Friday, March 26, 2010

Florence: the Days of the Flood

16.  Florence: the Days of the Flood, by Franco Nencini

November 4, 1966.  The city of Florence, capital of Tuscany, repository of centuries of art and history, had prepared for the Armed Forces Day holiday.  What happened instead was a flood that devastated the city, though the loss of life was not as great as would likely have occurred had it not been a holiday.

Franco Nencini, a Florentine journalist,  writes in the days immediately following.  He is not content merely to describe what happened, though he does so in depth and to great effect.  He talks about why it happened, and anyone who watched in horror the news coverage of Hurricane Katrina's impact on New Orleans will weep with recognition.  "The carabinieri  .  .  . had no further boats at their disposal  .  . ."   "Not one of [the authorities] realised in time what was happening."  "So many voices, so many recommendations!  And at the time of the tragedy there was only silence and impotence."  The story is the same.  Inadequate equipment, inadequate warnings, loss of forest land to "act as a giant sponge".   The same jockeying for political advantage.

But there are stories, too, of great courage, of great dignity, of cooperation and ingenuity, even of humor in the face of disaster.  Nencini tells the story of a young man who had clung to his roof for eighty hours, with no food or water.  When food was dropped to him by helicopter, he did not eat, but crawled, "at the limit of his strength", along the roof, to share the food with others.  "Priests, Communists, carabinieri, troops  --  these were united in the great work, sometimes risking their lives, chronically short of food and sleep."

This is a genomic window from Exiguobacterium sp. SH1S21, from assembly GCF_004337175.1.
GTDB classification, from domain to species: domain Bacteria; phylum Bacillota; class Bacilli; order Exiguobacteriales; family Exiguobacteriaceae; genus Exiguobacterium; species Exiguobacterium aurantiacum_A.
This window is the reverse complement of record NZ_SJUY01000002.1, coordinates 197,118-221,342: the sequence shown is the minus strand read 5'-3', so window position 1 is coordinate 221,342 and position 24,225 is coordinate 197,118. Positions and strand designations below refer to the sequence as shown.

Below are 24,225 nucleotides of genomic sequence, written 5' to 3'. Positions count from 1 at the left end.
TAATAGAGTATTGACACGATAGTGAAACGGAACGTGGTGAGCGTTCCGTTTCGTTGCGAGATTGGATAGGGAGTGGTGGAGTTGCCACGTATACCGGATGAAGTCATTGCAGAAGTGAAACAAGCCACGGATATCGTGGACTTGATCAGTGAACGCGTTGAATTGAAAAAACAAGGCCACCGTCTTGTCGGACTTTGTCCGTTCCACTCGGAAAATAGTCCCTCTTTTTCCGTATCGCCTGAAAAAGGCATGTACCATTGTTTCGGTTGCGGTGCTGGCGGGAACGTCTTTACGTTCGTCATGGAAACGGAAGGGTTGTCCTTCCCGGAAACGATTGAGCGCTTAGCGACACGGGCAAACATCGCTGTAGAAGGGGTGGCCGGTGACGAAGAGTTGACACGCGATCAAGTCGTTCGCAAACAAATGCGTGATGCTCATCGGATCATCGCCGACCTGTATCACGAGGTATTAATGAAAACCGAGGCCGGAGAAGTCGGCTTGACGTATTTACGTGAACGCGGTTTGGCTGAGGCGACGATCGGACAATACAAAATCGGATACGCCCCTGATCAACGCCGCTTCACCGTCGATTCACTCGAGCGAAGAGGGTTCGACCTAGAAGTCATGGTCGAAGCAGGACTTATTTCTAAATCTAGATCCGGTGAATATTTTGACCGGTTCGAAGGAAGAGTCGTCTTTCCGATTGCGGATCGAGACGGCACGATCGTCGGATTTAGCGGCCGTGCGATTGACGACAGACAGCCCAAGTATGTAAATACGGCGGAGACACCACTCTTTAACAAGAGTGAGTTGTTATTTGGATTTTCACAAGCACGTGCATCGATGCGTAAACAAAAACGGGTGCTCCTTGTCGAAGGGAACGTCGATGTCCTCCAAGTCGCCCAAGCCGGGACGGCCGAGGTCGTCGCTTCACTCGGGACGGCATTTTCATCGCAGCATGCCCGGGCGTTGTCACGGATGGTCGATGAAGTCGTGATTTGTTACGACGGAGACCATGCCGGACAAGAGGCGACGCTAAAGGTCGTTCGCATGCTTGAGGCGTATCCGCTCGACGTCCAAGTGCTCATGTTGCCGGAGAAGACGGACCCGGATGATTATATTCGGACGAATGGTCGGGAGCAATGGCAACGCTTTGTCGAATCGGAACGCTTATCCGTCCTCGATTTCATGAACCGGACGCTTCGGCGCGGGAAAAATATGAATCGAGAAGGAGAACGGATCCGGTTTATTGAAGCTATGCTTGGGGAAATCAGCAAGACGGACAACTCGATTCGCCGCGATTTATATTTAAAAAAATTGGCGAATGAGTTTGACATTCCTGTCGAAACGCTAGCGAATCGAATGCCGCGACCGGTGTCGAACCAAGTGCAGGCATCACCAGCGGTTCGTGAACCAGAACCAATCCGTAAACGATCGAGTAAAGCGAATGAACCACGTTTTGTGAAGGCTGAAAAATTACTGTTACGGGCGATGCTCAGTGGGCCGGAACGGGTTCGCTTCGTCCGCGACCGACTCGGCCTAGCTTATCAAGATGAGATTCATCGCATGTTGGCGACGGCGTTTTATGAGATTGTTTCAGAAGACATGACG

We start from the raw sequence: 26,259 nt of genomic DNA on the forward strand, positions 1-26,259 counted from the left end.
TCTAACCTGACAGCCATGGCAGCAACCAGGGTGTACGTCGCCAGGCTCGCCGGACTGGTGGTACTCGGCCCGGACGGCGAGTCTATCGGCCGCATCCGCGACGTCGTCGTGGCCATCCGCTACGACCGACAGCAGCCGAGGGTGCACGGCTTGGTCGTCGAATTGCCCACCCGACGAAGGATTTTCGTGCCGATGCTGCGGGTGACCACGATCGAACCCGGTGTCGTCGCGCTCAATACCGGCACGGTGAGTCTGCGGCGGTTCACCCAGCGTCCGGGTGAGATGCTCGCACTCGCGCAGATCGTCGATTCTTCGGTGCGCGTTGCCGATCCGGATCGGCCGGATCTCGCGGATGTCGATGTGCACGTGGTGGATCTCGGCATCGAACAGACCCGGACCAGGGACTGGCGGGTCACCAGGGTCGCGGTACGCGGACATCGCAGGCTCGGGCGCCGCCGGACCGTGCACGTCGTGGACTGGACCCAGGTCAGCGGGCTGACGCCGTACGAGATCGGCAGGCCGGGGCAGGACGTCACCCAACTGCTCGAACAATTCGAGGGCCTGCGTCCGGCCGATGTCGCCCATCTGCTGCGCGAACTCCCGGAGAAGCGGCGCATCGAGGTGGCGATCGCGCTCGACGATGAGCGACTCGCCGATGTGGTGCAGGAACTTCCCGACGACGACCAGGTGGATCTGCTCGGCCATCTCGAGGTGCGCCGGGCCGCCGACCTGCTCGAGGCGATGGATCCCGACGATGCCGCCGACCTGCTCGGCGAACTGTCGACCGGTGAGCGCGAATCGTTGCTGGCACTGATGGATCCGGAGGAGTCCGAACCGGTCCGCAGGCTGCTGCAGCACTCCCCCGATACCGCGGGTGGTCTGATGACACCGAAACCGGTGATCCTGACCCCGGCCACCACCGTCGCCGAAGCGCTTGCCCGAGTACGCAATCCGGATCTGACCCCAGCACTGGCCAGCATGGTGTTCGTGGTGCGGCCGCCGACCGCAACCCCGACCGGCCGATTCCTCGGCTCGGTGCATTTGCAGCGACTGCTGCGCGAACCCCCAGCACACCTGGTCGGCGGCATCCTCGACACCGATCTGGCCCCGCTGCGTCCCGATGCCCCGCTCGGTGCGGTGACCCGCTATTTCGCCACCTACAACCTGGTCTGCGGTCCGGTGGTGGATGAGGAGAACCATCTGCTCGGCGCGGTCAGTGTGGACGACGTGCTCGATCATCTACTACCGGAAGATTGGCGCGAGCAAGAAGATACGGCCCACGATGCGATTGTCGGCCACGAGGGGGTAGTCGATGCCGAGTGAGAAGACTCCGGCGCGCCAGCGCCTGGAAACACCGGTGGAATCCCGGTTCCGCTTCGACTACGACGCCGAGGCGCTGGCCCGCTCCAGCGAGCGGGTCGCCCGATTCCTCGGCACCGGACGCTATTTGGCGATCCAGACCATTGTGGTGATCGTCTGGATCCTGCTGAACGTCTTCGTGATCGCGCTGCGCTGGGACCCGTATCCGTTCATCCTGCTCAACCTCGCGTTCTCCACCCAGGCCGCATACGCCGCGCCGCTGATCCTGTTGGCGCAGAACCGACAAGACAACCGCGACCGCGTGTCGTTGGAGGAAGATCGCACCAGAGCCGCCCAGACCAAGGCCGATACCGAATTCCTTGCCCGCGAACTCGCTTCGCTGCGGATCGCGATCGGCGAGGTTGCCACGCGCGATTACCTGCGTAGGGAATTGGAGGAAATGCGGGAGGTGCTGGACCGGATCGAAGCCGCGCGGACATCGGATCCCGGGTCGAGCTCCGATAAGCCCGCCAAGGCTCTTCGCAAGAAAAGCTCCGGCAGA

Only about 30 people died, but thousands were rendered homeless, businesses were destroyed, there were major food shortages, and the loss to the city and region's patrimony was immense.  Ghiberti's great doors of the Baptistery were saved only because a gate miraculously held and kept them from being swept away in the flood's currents.  Cimabue's masterpiece, The Crucifixion, was horribly damaged.  "For two days monks and restoration experts went through the mud and water left behind by the inundation, recovering one by one the minute fragments of colour that had been flaked off by the water  .  .  ."   In the weeks and months to come, a second flood would descend on Florence, but this time a welcome one, for it was a flood of art experts and volunteers (the "angeli del fango", angels of the flood) who came to help save its history.

This was not Florence's first flood by any means.  The early days of November are a particularly vulnerable time for the city, and Nencini has included in his book descriptions of floods dating back to the 13th-century.  In another familiar trope, Marchione di Coppo Stefani wrote in 1333, that "all the people of Italy regretted the damage that had been done in Florence and the loss of merchandise (which was inestimable), except the Cardinal, who rejoiced, saying that all had been done by God in return for the damage which Holy Church had suffered in Ferrara at the hands of the Florentines  .  .  ."   I guess every age has its Pat Robertsons!

(For further reading, I recommend Katherine Kressman Taylor's Diary of Florence in Flood, and Robert Hellenga's novel, Sixteen Pleasures.)

1 comment:

  1. I don't think I've ever heard of Sixteen Pleasures. This would definitely be a great topic for a novel, I think!